Gus Sauter, Vanguard's recently retired CIO, argues that theory provides little guidance as to how investing, beyond holding the total market, is actually done (Sauter, 2002). His point, that managers define the opportunity set, is best articulated in his cardinal rule of indexing: An index must reflect the way that money managers actually invest.
Building the Ideal Index
The Center for Research in Security Prices (CRSP) at the University of Chicago Booth School of Business sought, with its new index products, to combine current academic thought and practice with Sauter's cardinal rule, while paying considerable attention to the material constraints faced by investors. The result is a family of indexes that are both theoretically justifiable and a practical representation of those securities in which a manager, subject to a related mandate, could invest.
Other authors have done a good job of describing important features of benchmarks: completeness, objectivity, investability, etc. The CRSP Indexes have all of these features; however, this article delves deeper. CRSP seeks to explain our index design process and present the indexes' mechanics in the context in which the solutions arose. We believe our process can be most easily digested by understanding our theoretically guided and empirically validated approach and the balances struck that make CRSP's indexes valuable.
CRSP's approach to index construction directly combines theory and empiricism:
Theoretically And Logically Guided
The CRSP Indexes aim to be "current." Company performance and valuation fluctuate with economic conditions, firm decisions and investor expectations. The result: Companies that looked cheap/expensive/small/big/U.S.-domiciled/liquid at one point likely will not remain so indefinitely. We could simply state that an index should be as close to current as possible, but that would have clear drawbacks in terms of turnover. A common industry compromise between being current and limiting turnover is to reconstitute indexes semiannually or annually. The CRSP Indexes' quarterly reconstitution places a relative premium on being current; we married reconstitution to a novel migration strategy that limits turnover. The resulting indexes reflect changes to the investment opportunity set quickly while keeping turnover low.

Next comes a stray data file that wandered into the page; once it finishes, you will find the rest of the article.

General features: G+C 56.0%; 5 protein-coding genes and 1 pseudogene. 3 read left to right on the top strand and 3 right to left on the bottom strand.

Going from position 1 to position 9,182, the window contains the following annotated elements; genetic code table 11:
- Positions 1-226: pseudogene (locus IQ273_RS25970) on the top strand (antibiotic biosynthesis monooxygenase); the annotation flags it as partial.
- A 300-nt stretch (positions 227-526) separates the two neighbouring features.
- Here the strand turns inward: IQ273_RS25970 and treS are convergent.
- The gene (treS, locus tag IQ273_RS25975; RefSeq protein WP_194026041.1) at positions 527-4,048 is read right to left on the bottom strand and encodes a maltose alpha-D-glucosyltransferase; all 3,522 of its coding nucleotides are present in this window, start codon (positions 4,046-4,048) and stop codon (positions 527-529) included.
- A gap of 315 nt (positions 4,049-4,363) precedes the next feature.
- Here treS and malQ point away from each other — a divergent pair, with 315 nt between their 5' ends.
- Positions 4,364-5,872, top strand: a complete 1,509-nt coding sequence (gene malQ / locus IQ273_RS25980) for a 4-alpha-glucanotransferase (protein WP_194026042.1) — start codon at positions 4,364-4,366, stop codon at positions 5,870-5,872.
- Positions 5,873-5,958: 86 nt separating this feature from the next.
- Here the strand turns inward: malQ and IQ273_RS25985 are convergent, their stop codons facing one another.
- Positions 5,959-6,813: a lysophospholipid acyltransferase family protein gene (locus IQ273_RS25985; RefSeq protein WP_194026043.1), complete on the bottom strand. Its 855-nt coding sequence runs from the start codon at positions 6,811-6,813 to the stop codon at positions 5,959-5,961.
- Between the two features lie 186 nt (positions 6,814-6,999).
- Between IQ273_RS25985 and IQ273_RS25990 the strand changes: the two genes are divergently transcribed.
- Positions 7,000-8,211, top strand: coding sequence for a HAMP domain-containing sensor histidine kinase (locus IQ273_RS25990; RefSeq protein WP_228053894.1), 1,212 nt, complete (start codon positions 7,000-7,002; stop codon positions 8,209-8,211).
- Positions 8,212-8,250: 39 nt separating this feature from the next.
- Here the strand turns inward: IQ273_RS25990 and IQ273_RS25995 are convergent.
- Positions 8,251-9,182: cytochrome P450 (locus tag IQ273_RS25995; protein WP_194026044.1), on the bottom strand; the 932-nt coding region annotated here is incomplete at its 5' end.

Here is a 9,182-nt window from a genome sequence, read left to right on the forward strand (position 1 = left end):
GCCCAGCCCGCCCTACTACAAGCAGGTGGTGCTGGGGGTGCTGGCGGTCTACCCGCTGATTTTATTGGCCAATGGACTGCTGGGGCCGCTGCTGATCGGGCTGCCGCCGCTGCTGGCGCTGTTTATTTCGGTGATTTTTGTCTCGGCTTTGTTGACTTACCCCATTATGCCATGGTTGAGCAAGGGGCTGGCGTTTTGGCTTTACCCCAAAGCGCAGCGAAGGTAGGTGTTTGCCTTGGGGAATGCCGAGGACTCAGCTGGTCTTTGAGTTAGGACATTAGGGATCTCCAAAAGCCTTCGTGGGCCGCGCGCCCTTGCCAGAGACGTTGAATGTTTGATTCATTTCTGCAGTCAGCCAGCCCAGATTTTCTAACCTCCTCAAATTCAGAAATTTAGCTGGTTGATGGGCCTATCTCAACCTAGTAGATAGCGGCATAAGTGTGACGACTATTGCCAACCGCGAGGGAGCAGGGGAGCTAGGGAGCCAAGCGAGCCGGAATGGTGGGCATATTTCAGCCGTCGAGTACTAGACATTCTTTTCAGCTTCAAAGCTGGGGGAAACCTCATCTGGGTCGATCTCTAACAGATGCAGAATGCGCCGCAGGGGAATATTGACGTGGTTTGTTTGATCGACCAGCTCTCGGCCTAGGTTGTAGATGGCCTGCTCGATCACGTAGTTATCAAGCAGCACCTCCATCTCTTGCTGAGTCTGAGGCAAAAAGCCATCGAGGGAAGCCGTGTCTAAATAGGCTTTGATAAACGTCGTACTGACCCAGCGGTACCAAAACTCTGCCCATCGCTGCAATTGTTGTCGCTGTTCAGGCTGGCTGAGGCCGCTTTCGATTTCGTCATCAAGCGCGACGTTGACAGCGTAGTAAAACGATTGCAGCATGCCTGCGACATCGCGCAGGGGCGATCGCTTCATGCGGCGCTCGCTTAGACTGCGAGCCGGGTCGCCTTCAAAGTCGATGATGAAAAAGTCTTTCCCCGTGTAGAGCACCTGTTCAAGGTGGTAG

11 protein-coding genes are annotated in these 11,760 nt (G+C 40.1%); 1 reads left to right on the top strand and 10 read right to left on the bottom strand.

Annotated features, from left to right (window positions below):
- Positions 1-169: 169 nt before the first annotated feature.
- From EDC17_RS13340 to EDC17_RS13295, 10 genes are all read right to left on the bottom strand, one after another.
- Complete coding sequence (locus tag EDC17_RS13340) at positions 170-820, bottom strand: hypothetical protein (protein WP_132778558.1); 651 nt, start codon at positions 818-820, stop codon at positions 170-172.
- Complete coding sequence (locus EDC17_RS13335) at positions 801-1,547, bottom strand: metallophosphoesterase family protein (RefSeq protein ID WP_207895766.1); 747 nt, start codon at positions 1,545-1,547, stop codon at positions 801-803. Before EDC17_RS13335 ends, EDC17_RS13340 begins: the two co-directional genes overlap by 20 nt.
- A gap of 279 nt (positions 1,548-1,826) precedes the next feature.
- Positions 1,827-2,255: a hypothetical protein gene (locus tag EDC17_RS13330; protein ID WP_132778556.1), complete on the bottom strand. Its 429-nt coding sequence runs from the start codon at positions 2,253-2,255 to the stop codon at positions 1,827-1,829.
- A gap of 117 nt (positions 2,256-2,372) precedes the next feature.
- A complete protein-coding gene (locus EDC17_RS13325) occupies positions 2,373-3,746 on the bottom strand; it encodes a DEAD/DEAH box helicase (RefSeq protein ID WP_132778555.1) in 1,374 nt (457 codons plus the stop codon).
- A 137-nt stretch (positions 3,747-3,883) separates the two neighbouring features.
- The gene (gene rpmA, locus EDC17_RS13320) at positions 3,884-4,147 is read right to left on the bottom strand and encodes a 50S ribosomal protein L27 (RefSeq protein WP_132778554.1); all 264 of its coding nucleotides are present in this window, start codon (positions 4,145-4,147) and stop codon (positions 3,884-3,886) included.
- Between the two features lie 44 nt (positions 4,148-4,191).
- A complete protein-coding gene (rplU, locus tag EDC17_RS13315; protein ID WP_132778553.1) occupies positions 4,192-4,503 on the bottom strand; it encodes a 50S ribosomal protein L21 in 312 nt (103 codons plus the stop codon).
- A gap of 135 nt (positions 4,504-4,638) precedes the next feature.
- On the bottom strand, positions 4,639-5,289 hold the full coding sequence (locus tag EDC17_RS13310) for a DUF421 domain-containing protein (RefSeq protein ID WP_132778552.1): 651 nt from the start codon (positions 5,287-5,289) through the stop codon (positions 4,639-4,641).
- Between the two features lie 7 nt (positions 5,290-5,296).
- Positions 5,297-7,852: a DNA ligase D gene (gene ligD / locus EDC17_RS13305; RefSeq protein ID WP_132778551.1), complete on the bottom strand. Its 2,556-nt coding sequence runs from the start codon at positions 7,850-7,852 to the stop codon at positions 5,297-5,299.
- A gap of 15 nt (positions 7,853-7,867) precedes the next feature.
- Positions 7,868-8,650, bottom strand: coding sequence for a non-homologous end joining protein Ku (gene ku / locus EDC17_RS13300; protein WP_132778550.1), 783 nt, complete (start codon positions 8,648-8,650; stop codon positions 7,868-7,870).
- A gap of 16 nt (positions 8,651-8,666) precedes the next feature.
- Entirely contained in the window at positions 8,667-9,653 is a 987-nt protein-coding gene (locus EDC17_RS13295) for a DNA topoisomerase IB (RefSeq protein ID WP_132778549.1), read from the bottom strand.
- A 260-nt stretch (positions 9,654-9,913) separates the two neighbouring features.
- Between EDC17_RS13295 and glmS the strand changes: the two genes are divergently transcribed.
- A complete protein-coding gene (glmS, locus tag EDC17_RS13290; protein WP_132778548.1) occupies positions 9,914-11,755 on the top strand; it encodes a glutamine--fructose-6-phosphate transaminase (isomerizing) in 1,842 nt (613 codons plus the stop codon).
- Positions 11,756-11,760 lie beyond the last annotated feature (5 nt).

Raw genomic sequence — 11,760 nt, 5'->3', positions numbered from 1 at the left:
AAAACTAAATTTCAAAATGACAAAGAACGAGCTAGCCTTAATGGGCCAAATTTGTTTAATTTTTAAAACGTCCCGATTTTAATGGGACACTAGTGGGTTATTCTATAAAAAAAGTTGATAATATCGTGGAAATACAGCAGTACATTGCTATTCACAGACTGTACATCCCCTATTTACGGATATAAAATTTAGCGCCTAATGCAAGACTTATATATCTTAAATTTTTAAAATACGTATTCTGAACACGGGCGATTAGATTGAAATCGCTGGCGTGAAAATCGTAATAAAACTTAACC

Free float is another example of a constraint derived theoretically/logically rather than empirically. It has become widely adopted by index providers because it makes sense. Shares that are not available for trading cannot possibly lie in the investment opportunity set. While a departure from pure cap-weighted indexes, free-float-adjusted indexes are a more appropriate representation of those assets that investment managers should consider in their decisions.
A robust way to set breakpoints is another theoretical problem. Breakpoints reflect the ability to discriminate between the opportunity set contained in one index and the next. Ideally, breakpoints would arise naturally along some dimension of investor concern. However, the dimension of investor concern itself may not be obvious.
We begin with a simple example: market cap. Academics and practitioners have long noted that equities with different market capitalizations display significant differences in average returns. In addition, small stocks and large stocks, as groups, have tended to move together. Domestic index providers have historically made the decision on cap-index membership in an ad hoc fashion by using counts of securities as proxies for market capitalization. For example, the S&P 500 Large-Cap Index contains 500 stocks, while the Russell 1000 Large Cap Index contains 1,000 stocks when reconstituted. However, most of us scratch our heads when asked why an investor should care whether a security is ranked 999 or 1,001 by size; it would seem hard to argue that such arbitrary cutoffs reflect genuine investor concerns. Furthermore, count-based indexes remain anchored at a point in time and always reflect the relationship that count had with market cap when the index was conceived. Since the number of listed securities fluctuates dramatically over time, as shown in Figure 1a, the economic significance of a given count-based index changes, too. Figure 1b shows that today's Russell 1000 Index represents a substantially larger proportion of the total market than it did 15 years ago. In contrast, CRSP's capitalization-based indexes use cumulative capitalization breakpoints, a solution common among other providers in the international space. Cumulative cap maps closely to more reasonable investor concerns and has the advantage of keeping the indexes current from an economic perspective.